# Find $\lim_{n\rightarrow\infty}\sum_{k=1}^{n}\frac{n}{k(2n-k+1)}$ and $\lim_{n\rightarrow\infty}\sum_{k=1}^{n}\frac{n}{k(2n-k+1)}-\frac{1}{2}\ln(n)$.

I have to find $$\lim_{n\rightarrow\infty}\sum_{k=1}^{n}\frac{n}{k(2n-k+1)}$$. This limit is equal to $$\lim_{n\rightarrow \infty} \sum_{k=1}^{n}(\frac{\frac{1}{n}}{\frac{k}{n} (2-\frac{k}{n}+\frac{1}{n})})$$=$$\int_{0}^{1} \frac{1}{x(2-x)}dx$$. After decomposing the last rational fraction, I have problems integrating $$\int_{0}^{1}\frac{1}{x}$$ because I don't know what is $$\ln(0)$$. Any help, please?

Late(r) edit: What is then $$\lim_{n\rightarrow\infty}\sum_{k=1}^{n}\frac{n}{k(2n-k+1)}-\frac{1}{2}\ln(n)$$. I assumed that I will be able to handle it after finding out the previous limit.

• How did you conclude that $\lim_{n\rightarrow \infty} \sum_{k=1}^{n}\frac{\frac{1}{n}}{\frac{k}{n} (2-\frac{k}{n}+\frac{1}{n})}=\int_{0}^{1} \frac{1}{x(2-x)}dx$? – Zacky Mar 4 '19 at 8:27
• – Septimiu Cristian Mar 4 '19 at 8:29
• You seem to have ignored the red part:$$\lim_{n\rightarrow \infty} \frac{1}{n} \sum_{k=1}^{n}\frac{1}{\frac{k}{n} \left(2-\frac{k}{n}+\color{red}{\frac{1}{n}}\right)} \neq \lim_{n\rightarrow \infty} \frac{1}{n} \sum_{k=1}^{n}\frac{1}{\frac{k}{n} \left(2-\frac{k}{n}\right)}=\int_0^1 \frac{dx}{x(2-x)}$$ – Zacky Mar 4 '19 at 8:30
• $$\lim_{n\rightarrow \infty} \frac{1}{n} \sum_{k=1}^{n}\frac{1}{\frac{k}{n} \left(2-\frac{k}{n}+\color{red}{\frac{1}{n}}\right)}$$ That is another problem I stumbled upon. I suppose it dissapears as n increases towards $\infty$ or it just becomes $\frac{k-1}{n}$ but I am not sure. – Septimiu Cristian Mar 4 '19 at 8:32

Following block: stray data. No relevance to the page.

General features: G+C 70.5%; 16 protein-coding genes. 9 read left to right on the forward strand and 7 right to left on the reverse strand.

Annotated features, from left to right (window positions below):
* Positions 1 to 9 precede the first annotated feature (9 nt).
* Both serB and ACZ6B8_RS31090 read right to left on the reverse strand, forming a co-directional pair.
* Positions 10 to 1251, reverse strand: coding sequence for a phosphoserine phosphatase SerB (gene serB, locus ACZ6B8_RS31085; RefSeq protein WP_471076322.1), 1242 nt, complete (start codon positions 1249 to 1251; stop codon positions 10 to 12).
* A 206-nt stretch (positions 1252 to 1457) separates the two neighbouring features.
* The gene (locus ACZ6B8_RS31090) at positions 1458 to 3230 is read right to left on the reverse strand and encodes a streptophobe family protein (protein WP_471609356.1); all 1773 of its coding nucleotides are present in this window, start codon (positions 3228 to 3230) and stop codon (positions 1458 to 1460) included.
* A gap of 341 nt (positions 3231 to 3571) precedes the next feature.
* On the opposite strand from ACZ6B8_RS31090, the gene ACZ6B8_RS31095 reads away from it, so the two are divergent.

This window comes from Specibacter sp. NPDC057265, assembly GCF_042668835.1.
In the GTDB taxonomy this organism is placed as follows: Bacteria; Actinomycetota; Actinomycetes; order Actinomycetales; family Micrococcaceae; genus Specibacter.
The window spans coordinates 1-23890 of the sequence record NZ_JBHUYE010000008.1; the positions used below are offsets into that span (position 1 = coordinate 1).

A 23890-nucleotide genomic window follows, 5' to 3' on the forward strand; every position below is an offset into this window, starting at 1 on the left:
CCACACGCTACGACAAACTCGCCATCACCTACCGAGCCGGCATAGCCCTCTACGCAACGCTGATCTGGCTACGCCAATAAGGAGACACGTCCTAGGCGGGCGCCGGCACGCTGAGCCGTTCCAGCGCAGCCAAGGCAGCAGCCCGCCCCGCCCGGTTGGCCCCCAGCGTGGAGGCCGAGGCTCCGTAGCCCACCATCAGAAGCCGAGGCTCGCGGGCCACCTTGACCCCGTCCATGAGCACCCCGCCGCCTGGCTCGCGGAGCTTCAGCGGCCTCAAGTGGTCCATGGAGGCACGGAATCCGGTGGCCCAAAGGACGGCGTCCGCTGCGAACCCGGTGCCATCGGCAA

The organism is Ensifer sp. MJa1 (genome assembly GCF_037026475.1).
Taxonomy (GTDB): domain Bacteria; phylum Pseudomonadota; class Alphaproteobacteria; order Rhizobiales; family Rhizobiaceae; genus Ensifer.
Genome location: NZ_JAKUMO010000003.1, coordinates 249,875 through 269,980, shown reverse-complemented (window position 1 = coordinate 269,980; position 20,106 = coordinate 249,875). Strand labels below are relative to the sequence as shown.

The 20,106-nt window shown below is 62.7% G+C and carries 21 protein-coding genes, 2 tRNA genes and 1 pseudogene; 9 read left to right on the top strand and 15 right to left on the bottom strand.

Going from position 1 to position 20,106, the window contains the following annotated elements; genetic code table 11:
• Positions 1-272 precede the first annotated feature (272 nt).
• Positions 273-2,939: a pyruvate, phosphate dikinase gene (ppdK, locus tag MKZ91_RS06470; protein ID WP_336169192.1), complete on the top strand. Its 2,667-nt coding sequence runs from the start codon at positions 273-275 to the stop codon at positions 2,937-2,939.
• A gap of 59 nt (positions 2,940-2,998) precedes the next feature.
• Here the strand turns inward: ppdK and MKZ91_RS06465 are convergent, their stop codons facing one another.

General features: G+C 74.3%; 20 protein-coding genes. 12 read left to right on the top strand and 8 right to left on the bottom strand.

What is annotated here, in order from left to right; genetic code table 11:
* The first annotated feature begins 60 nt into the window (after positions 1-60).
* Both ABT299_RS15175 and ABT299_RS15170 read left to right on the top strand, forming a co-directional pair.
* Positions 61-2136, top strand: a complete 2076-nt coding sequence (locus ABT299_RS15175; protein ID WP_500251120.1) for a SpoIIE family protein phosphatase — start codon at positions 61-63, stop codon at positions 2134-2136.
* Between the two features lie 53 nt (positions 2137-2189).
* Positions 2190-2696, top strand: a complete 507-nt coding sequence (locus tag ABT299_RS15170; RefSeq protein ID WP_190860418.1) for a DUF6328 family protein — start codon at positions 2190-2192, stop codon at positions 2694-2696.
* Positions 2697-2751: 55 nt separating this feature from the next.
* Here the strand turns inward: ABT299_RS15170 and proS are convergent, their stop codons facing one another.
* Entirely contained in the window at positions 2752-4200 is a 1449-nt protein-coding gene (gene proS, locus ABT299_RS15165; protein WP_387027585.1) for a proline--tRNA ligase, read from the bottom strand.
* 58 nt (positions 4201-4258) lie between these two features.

Note that $$\frac{n}{k(2n-k+1)}=\frac{n}{2n+1}\left(\frac{1}{k}+\frac{1}{2n+1-k}\right)$$ Therefore, as $$n$$ goes to infinity $$\sum_{k=1}^{n}\frac{n}{k(2n-k+1)}=\underbrace{\frac{n}{2n+1}}_{\to 1/2}\cdot\underbrace{\sum_{k=1}^{2n}\frac{1}{k}}_{\to +\infty}\to +\infty$$ because the harmonic sequence $$H_{m}=\sum_{k=1}^{m}\frac{1}{k}$$ is divergent.

As regards the second limit, use $$H_{m}=\ln(m)+\gamma+o(1)$$ where gamma is the Euler-Mascheroni constant: \begin{align}\sum_{k=1}^{n}\frac{n}{k(2n-k+1)}-\frac{\ln(n)}{2}&=\frac{nH_{2n}}{2n+1}-\frac{\ln(n)}{2}\\ &=\frac{n(\ln(2n)+\gamma+o(1))}{2n+1}-\frac{\ln(n)}{2}\\ &=\frac{n(\ln(2)+\ln(n)+\gamma+o(1))}{2n+1}-\frac{\ln(n)}{2}\to \frac{\ln(2)+\gamma}{2}.\end{align}

• Could you help me with the late edit I added? – Septimiu Cristian Mar 4 '19 at 8:50
• @SeptimiuCristian help yourself with the Euler-Mascheroni constant - the definition is very similar to your expression. en.wikipedia.org/wiki/Euler%E2%80%93Mascheroni_constant – orion Mar 4 '19 at 8:51
• @SeptimiuCristian Sure. See my edit. – Robert Z Mar 4 '19 at 9:11

Please note: OP has added another part to the question much after two answers appeared.

$$2n-k+1 \leq 2n$$ so $$\sum\limits_{k=1}^{n} \frac n {k(2n-k+1)} \geq \sum\limits_{k=1}^{n} \frac n {2kn}= \sum\limits_{k=1}^{n} \frac 1 {2k} \to \infty$$.

• Isn't the harmonic series diverging? – Septimiu Cristian Mar 4 '19 at 8:34
• Yes, that is exactly what I am using. – Kavi Rama Murthy Mar 4 '19 at 8:35
• I am not sure that from comparing a sum with a diverging series you obtain that the first sum is diverging too. You can construct a converging curve over the graph of a diverging series and by this prove it's not sufficient to make such comparison to conclude the first function diverges too. – Septimiu Cristian Mar 4 '19 at 8:42
• @SeptimiuCristian If $x_n \geq y_n$ for all $n$ and $y_n \to \infty$ then $x_n \to \infty$. – Kavi Rama Murthy Mar 4 '19 at 8:44
• @SeptimiuCristian $y_n \to \infty$ implies that $y_n >0$ for $n$ sufficiently large and hence $x _n \geq y_n >0$ for $n$ sufficiently large so we are not concerned with negative numbers here. Actually all the numbers in the question are positive. – Kavi Rama Murthy Mar 4 '19 at 8:47